Andersen Fairy Tales, Andersen-Hans Christian

The Great Sea-Serpent

The Great Sea-SerpentThe Great Sea-Serpent

The fish of the sea were minding their own business when a great coil came down and sunk through the water. It was long and skinny. It seemed to go on and on as far as any fish could tell. The coil went lower and lower through the water and finally rested way down upon the sea floor. Those above knew it for a telegraph line, but those below knew it for a sea serpent.

The fish began to investigate. It was a sea serpent, or a great eel. It certainly wasn’t a fish. Fish ventured near it, but not too near. A rag-tag group including fish, whales, a shark, and an actual great eel got together to investigate They said the sea serpent had been starved. He had no skin and no stomach.

The sea cow, or mermaid, eventually came along and said it was not a sea serpent but an invention from the world of men. It was a way to communicate across the ocean. It carried ideas and thoughts across long distances. It was a great achievement. Some of the other fish thought this was not so great, but the little fish thought that perhaps the sea serpent was the greatest fish of all for what it did.


Hans really loved himself some telegraph. This is not the first time Hans has written a story mentioning it. Telegraphing was like the texting back in the day. All the people were into it, no doubt someone tried to telegraph an entire letter and got slapped with an exorbitant telegraph fee.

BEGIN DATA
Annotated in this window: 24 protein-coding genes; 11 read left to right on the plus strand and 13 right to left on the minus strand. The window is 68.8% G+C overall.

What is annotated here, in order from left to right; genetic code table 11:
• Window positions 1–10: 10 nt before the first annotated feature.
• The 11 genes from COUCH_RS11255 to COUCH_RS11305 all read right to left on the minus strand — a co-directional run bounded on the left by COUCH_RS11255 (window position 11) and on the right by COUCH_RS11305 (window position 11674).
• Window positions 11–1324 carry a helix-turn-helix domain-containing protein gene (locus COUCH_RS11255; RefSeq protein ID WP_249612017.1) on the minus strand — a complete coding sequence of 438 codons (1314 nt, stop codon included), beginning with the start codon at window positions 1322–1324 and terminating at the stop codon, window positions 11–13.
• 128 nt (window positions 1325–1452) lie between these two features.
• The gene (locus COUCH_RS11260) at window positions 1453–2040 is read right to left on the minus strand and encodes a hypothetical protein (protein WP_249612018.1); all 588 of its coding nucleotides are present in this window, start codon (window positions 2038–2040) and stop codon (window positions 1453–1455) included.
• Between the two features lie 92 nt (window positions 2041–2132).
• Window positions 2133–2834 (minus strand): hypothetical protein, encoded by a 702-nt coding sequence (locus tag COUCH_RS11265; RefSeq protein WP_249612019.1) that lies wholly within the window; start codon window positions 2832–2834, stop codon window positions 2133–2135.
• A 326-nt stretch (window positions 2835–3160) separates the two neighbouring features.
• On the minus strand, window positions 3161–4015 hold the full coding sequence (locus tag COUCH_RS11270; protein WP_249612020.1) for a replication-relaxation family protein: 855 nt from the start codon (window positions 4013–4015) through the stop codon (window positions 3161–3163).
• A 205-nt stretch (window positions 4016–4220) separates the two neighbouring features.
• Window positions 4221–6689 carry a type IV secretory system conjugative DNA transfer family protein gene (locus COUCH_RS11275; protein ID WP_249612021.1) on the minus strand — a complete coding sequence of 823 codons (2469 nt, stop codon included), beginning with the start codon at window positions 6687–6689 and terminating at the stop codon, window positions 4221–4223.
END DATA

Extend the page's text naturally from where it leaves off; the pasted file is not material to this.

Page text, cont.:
Hans loved the telegraph and it was a great triumph. Before the telegraph, you had to write letters and those letters had to go by horse, train, and boats to get to where they needed to be. If you wanted to send a letter to a cousin in New York, but you were in Paris, you had to write the letter, put a stamp on it, take it to wherever letters had to be dropped off, then it went on a carriage to a train station, then from a train station to another place, then it would get off the train and be taken to a ship somehow, probably by horse, and then your letter sat on a boat for a while, anywhere from a week to a month, then it still had to repeat the process, but backwards, in the United States to get to the cousin in New York. This took quite a while, as you can imagine.

This story is about Hans being really, really excited about being able to telegraph people presented in a childlike manner. Who doesn’t like the idea of venturing under the sea?


I wonder if Hans ever pranked telegraphed people? Like he telegraphed a friend and says something like, “Your house burnt down,” while they’re on vacation and uses the name of the local fire chief instead of his own.

Weigh In

What do you think Hans would think of texting?

Would he write a story about it?


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